I think this is how we grow. Therefore, I am not tempted to choose my friends based entirely on how much we agree on or how much we have in common. If you’re my friend, one thing you know about me is that I welcome disagreement and opposing views. I don’t like debates because, in my mind, debating represents a winner and a loser at the end. But I love discussion and sharing and trying to understand where someone else is coming from as I also try to examine my own heart for inconsistencies and hypocrisy I have yet to confront in myself. Two people disagreeing, but gaining insight into themselves and each other – now that’s a win/win to me.
As I read comments challenging my position on anything, I take to heart the opinions of others. I think about what is shared with me. I try to watch my tone and question my motive in responding in certain ways. I try not to make it about “winning.” I try not to be sarcastic, because that (in my estimation) can represent contempt – even veiled contempt. I’m sensitive to that and never want anyone to feel that from me. I try to show respect even when I disagree. And most of all I try to make sure the person I’m conversing with knows that our differences of opinion do not threaten our warm relationship – not ever. Actually, I might be wary of someone who never disagrees with me. Honesty, integrity and sincerity are very important to me in a friendship; far more valuable in any given relationship than total agreement. I have no desire to be placated. To me, that’s the ultimate in condescension and doesn’t show any respect.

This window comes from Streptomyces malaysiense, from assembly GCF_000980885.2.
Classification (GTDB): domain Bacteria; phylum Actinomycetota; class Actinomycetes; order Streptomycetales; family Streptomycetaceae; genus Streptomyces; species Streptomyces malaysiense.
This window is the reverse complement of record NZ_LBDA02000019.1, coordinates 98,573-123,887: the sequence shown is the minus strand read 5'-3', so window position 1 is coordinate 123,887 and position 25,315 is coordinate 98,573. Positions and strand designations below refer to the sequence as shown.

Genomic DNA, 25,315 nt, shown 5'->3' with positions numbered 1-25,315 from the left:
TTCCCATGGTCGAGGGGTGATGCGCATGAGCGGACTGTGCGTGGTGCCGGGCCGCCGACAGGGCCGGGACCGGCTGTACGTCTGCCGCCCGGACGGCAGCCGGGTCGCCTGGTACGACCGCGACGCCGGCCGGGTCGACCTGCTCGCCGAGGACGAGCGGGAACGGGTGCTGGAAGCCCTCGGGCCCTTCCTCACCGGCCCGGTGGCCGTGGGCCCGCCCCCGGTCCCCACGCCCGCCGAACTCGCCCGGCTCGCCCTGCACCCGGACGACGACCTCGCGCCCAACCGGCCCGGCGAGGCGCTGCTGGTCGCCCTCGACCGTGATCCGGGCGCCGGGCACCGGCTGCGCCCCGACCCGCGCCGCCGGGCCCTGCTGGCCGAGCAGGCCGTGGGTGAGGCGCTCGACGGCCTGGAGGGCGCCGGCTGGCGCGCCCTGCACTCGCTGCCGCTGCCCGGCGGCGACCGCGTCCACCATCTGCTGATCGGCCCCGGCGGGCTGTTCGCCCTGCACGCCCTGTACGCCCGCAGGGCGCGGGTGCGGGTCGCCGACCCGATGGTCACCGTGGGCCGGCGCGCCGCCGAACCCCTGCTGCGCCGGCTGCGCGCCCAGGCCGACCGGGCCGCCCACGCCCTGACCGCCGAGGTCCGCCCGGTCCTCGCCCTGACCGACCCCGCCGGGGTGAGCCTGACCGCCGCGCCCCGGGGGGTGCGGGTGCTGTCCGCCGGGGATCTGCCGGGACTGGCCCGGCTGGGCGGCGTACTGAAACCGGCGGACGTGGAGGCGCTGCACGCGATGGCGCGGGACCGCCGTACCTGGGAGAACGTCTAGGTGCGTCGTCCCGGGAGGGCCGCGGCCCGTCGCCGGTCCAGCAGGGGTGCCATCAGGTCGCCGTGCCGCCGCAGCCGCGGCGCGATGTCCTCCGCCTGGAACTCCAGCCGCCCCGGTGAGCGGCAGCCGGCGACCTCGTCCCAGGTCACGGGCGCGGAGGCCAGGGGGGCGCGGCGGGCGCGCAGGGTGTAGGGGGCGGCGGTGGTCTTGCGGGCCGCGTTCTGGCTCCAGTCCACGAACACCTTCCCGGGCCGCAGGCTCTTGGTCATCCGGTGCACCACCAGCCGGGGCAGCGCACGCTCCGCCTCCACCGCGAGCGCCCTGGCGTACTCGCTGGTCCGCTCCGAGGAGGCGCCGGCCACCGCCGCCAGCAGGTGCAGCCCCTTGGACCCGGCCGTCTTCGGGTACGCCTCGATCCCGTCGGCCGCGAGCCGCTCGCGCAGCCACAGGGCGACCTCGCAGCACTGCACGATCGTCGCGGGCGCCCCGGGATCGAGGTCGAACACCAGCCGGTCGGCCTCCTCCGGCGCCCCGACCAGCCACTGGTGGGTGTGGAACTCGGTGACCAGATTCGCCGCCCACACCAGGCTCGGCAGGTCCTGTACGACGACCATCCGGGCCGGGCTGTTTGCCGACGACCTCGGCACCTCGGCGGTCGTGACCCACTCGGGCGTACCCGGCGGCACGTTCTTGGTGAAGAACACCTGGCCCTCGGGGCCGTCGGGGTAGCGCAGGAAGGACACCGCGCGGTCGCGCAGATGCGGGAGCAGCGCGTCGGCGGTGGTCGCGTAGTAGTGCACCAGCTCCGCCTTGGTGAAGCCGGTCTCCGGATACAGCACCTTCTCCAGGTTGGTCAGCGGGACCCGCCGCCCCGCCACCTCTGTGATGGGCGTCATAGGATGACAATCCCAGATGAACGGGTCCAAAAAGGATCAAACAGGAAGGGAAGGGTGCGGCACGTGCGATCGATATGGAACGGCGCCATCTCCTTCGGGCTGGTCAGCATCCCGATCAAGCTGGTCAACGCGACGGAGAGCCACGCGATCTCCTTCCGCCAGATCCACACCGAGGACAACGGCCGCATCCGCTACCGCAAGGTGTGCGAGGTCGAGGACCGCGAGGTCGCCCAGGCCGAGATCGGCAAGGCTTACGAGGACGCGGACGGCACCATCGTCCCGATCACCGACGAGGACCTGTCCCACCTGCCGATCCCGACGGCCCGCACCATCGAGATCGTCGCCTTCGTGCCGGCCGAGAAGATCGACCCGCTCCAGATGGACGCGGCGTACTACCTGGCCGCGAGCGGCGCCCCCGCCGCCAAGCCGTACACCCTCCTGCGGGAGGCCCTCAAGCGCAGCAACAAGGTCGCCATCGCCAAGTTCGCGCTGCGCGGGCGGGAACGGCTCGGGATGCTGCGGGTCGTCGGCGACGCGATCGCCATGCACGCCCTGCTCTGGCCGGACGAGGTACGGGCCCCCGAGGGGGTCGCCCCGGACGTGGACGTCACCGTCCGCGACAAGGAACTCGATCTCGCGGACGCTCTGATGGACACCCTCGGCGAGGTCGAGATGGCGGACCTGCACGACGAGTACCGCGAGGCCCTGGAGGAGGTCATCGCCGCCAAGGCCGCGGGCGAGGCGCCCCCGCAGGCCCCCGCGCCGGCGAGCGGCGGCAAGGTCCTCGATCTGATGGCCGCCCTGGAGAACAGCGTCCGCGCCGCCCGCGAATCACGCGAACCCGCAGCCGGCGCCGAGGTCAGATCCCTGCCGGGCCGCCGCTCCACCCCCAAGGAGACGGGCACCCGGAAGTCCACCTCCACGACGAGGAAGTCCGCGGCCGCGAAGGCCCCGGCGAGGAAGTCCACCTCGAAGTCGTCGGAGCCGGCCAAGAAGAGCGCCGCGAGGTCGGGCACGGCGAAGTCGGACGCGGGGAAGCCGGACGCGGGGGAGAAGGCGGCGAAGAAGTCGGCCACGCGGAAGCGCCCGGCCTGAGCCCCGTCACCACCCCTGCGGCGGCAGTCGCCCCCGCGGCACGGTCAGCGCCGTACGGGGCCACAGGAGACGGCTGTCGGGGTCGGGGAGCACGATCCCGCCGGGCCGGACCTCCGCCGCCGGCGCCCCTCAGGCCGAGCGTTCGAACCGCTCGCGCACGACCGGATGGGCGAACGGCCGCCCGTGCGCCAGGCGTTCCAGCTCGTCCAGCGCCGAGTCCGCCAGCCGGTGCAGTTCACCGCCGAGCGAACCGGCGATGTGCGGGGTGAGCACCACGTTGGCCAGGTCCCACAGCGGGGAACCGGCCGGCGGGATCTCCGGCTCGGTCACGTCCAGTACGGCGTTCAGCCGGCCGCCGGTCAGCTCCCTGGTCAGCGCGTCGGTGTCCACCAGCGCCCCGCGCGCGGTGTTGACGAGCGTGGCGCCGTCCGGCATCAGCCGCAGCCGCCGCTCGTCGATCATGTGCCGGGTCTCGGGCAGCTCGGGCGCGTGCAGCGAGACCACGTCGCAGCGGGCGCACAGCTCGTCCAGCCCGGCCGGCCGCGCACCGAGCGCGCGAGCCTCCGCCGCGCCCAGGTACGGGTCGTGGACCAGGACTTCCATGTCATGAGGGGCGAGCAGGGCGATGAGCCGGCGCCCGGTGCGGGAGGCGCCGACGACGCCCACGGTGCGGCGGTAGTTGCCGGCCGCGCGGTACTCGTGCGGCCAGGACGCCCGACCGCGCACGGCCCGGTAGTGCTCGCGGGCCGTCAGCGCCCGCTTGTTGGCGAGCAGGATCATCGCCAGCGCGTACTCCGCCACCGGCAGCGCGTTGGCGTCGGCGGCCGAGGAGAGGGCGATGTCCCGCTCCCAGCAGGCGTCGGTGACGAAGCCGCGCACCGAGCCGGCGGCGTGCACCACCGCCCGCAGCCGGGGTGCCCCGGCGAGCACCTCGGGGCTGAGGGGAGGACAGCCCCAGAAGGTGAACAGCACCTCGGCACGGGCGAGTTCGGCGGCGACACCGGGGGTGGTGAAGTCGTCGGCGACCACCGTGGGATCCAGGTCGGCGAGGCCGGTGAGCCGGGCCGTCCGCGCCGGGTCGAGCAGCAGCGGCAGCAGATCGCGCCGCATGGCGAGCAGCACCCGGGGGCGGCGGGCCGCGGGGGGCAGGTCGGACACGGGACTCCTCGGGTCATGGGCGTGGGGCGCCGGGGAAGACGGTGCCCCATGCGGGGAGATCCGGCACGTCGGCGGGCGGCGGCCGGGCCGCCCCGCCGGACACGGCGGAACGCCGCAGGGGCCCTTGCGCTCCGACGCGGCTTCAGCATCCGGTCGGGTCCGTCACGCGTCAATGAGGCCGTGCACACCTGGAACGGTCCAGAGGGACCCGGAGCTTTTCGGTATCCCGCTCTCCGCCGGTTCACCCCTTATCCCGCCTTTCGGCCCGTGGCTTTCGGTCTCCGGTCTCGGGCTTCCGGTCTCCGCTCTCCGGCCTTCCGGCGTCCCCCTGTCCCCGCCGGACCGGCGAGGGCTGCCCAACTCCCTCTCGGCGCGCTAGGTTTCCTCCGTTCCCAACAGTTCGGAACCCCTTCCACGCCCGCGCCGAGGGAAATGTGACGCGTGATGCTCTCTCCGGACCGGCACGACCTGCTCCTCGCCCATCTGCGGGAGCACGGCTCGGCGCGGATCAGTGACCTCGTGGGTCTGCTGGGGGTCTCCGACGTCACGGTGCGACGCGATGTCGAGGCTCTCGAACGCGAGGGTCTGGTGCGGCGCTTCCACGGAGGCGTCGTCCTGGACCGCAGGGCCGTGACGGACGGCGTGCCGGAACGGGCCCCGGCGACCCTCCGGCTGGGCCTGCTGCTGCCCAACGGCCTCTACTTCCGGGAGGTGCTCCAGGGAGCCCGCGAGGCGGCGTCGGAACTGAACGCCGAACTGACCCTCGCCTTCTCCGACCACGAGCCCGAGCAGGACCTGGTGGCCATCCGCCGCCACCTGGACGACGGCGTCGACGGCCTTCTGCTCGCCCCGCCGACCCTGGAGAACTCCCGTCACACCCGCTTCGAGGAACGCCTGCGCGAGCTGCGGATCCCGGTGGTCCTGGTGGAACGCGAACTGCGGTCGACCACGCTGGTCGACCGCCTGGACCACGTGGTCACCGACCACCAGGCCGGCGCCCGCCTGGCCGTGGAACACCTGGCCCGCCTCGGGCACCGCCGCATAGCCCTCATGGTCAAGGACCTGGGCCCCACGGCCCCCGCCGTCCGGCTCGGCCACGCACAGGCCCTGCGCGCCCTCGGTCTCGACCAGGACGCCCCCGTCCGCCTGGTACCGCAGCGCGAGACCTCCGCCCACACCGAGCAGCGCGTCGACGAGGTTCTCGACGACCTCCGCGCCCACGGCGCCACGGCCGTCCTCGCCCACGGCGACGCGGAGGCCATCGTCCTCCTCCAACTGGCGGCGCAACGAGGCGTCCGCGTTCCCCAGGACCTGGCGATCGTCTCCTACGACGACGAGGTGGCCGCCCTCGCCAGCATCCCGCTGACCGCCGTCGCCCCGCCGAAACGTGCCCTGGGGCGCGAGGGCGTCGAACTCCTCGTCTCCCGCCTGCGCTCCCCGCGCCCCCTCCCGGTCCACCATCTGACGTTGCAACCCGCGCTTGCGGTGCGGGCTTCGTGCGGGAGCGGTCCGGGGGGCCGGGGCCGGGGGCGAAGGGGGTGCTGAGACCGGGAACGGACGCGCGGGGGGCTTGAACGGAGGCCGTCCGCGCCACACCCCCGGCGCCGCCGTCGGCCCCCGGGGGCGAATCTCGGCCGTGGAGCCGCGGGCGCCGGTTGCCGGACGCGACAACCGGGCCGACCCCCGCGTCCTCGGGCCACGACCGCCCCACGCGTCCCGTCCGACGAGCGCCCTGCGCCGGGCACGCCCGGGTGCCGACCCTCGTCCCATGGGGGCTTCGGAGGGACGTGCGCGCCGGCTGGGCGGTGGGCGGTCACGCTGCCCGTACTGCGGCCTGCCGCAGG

Two (of the many) things I deeply value in my husband are 1) that he will always be honest with me and 2) he is never unkind in his honesty. If I ask him to tell me something, he will tell me the truth even if he knows it is not exactly what I want to hear. But he is not mean spirited or hurtful. I always know he loves and respects me. There is never any contempt.